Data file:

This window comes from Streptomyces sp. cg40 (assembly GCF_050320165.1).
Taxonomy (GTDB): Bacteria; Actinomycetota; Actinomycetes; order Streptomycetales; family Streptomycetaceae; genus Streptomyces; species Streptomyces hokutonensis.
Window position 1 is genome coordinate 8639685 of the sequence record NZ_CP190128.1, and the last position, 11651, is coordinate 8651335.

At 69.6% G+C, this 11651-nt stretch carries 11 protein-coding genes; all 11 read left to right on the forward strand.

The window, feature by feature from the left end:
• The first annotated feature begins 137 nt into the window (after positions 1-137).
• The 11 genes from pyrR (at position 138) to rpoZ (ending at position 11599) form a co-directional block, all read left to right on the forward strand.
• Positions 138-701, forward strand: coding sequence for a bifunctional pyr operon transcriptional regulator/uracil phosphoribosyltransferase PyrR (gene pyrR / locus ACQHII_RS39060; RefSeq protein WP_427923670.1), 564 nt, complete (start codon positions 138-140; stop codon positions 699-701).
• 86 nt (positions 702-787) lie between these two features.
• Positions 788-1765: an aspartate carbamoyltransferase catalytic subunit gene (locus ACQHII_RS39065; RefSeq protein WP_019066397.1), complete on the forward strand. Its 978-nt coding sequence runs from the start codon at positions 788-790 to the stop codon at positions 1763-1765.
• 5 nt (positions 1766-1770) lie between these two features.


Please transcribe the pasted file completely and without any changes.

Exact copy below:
This window comes from Streptomyces sp. cg40 (assembly GCF_050320165.1).
Taxonomy (GTDB): Bacteria; Actinomycetota; Actinomycetes; order Streptomycetales; family Streptomycetaceae; genus Streptomyces; species Streptomyces hokutonensis.
Window position 1 is genome coordinate 8639685 of the sequence record NZ_CP190128.1, and the last position, 11651, is coordinate 8651335.

At 69.6% G+C, this 11651-nt stretch carries 11 protein-coding genes; all 11 read left to right on the forward strand.

The window, feature by feature from the left end:
• The first annotated feature begins 137 nt into the window (after positions 1-137).
• The 11 genes from pyrR (at position 138) to rpoZ (ending at position 11599) form a co-directional block, all read left to right on the forward strand.
• Positions 138-701, forward strand: coding sequence for a bifunctional pyr operon transcriptional regulator/uracil phosphoribosyltransferase PyrR (gene pyrR / locus ACQHII_RS39060; RefSeq protein WP_427923670.1), 564 nt, complete (start codon positions 138-140; stop codon positions 699-701).
• 86 nt (positions 702-787) lie between these two features.
• Positions 788-1765: an aspartate carbamoyltransferase catalytic subunit gene (locus ACQHII_RS39065; RefSeq protein WP_019066397.1), complete on the forward strand. Its 978-nt coding sequence runs from the start codon at positions 788-790 to the stop codon at positions 1763-1765.
• 5 nt (positions 1766-1770) lie between these two features.